How might a pastor interpret President Donald Trump's address to the Joint Session of Congress on February 28, 2017? Certainly not like pundits, journalists, or vested interests. As a pastor concerned about sin and grace in human lives, I want to get at the big lie that Americans tell themselves about what pulls us together. The big lie is this: the death of the soldier is a sacrifice for American freedom. What makes this lie so powerful is that we all believe it. Both Republicans and Democrats together believe it. The only people who do not believe this lie are the parents of William Ryan Owens.
In advance of the address, the president leaked that he would call for unity, unity between Republicans and Democrats. How might he pull this off? With conciliatory compromise? No, of course not. His method was one adopted by Ronald Reagan and repeated by presidents during many State of the Union speeches since. The method is to create a sacred moment, a moment of secular spirituality, a moment so holy that no one dare even hint at criticism. The sacred for all Americans whether atheist, agnostic, Jewish, Muslim, Christian, or Spiritual-But-Not-Religions is the sacrificial death of the soldier. By unconsciously stealing the Christian symbol of the sacrificial death of God's Son and applying it to the U.S. soldier, the symbol explodes with irresistible unifying power.
Let's remind ourselves of just how our president's rhetoric pulled this off. Near the end of the address, President Trump drew our attention to Carryn Owens, the widow of an American soldier slain in battle in Yemen. Whether her husband, William Ryan Owens, was shot by the enemy or by friendly fire has yet to be determined. Regardless, he is a hero. But, this is not the point. The point is this: how can the president unify Republicans and Democrats? Answer: by turning the dead soldier into a scapegoat, a scapegoat sacrificed for the sake of national unity. Here' is how the trick was pulled off. Listen to the president's words again [http://www.cnn.com/2017/02/28/politics/donald-trump-speech-transcript-full-text]/.]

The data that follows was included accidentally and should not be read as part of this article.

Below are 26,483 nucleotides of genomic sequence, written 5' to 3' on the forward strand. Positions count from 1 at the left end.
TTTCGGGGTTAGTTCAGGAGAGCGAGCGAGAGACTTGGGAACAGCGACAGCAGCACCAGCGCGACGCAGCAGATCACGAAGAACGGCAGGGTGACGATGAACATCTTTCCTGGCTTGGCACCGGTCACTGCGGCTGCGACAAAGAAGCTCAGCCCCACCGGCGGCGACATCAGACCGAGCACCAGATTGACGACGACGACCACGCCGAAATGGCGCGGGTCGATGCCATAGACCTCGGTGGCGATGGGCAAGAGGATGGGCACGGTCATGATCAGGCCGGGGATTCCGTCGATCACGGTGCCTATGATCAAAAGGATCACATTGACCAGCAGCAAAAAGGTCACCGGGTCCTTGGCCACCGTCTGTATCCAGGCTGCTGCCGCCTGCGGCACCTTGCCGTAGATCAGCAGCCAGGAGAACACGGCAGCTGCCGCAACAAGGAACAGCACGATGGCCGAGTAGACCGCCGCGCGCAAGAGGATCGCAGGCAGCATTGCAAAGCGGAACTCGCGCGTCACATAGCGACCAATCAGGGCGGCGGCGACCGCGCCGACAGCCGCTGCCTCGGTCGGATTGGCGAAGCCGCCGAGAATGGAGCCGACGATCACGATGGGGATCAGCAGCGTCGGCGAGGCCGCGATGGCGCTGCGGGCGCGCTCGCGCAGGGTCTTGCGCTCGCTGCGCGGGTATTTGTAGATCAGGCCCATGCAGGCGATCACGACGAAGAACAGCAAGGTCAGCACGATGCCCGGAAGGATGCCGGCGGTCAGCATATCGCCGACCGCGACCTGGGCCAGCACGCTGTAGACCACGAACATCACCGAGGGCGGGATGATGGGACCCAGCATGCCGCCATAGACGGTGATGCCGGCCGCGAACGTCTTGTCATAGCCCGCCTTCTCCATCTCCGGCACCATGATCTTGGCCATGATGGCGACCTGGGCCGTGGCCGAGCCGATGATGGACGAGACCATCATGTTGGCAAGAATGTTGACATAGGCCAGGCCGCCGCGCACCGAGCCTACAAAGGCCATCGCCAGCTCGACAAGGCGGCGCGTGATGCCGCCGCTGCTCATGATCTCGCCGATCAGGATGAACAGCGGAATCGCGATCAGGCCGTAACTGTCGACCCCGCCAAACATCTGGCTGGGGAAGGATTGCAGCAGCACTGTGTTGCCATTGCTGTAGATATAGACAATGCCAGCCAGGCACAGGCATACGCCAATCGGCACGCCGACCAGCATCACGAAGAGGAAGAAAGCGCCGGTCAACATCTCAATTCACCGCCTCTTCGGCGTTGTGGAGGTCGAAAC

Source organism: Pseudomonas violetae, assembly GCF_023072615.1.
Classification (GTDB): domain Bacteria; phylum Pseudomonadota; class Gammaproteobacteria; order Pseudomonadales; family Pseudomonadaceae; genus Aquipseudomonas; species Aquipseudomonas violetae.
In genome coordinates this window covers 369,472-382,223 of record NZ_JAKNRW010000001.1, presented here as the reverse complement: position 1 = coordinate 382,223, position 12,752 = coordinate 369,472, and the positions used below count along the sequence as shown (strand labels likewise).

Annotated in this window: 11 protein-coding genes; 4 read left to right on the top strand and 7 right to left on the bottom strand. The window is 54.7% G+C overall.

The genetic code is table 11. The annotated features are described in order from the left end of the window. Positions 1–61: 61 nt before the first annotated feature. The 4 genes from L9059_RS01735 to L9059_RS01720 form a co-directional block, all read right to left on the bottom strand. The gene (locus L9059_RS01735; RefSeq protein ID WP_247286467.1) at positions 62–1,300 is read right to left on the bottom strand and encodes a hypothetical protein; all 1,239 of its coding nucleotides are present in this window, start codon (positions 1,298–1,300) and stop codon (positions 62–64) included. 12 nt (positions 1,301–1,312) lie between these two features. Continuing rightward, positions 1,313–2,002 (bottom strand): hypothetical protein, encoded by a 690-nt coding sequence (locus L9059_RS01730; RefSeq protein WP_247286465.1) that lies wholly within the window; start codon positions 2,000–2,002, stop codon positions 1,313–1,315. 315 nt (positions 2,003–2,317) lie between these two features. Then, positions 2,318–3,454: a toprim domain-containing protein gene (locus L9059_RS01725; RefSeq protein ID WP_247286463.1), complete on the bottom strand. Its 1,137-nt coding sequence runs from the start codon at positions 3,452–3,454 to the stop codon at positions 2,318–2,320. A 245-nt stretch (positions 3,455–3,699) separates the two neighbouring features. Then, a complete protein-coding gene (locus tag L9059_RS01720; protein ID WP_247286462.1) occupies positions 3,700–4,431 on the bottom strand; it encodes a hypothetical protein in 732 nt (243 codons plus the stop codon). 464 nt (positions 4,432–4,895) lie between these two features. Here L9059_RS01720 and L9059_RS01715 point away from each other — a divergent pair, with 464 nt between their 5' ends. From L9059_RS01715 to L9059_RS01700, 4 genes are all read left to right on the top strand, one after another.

"We are blessed to be joined tonight by Carryn Owens, the widow of a U.S. Navy Special Operator, Senior Chief William 'Ryan' Owens. Ryan died as he lived: a warrior, and a hero –- battling against terrorism and securing our Nation.... Ryan's legacy is etched into eternity. For as the Bible teaches us, there is no greater act of love than to lay down one's life for one's friends. Ryan laid down his life for his friends, for his country, and for our freedom –- we will never forget him."
The president has cleverly stolen the Christian symbol of atonement and applied it to the soldier whose sacrifice not only exhibits divine love but, most importantly, is salvific for our nation. The soldier saves.
At this most holy of moments, all in the room stood for three successive standing ovations. No matter how distasteful Democrats find their Republican president, they stood in exuberant respect, solemnity, and virtual worship of their soldier savior. This readied the audience for the crescendo conclusion: "We are one people, with one destiny. We all bleed the same blood. We all salute the same flag. And we are all made by the same God."
Please note that there are two kinds of scapegoats, the visible and the invisible. During his campaign, President Trump attempted to create national unity by identifying visible scapegoats: Mexican immigrants, radical Islamic terrorists, Obamacare advocates, and the media. The visible scapegoat is the purported enemy. Far more effective, of course, is the invisible scapegoat. The invisible scapegoat is one of us, not an enemy. The sacrificed soldier is one of us, is us. This is why the scapegoat mechanism must remain concealed, hidden though in plain view.
As a pastor, I simply want to point out sin when I see it. Sin here takes the form of national unity bought with blood and sacrifice, either figuratively or literally. In reality, there is no metaphysical mechanism whereby blood and sacrifice accrues to the benefit of a nation, unless that nation be a conqueror, robber, or pillager. Scapegoating the soldier is a lie. But, it is a very effective lie. It prompted a moment of ecstatic national unity.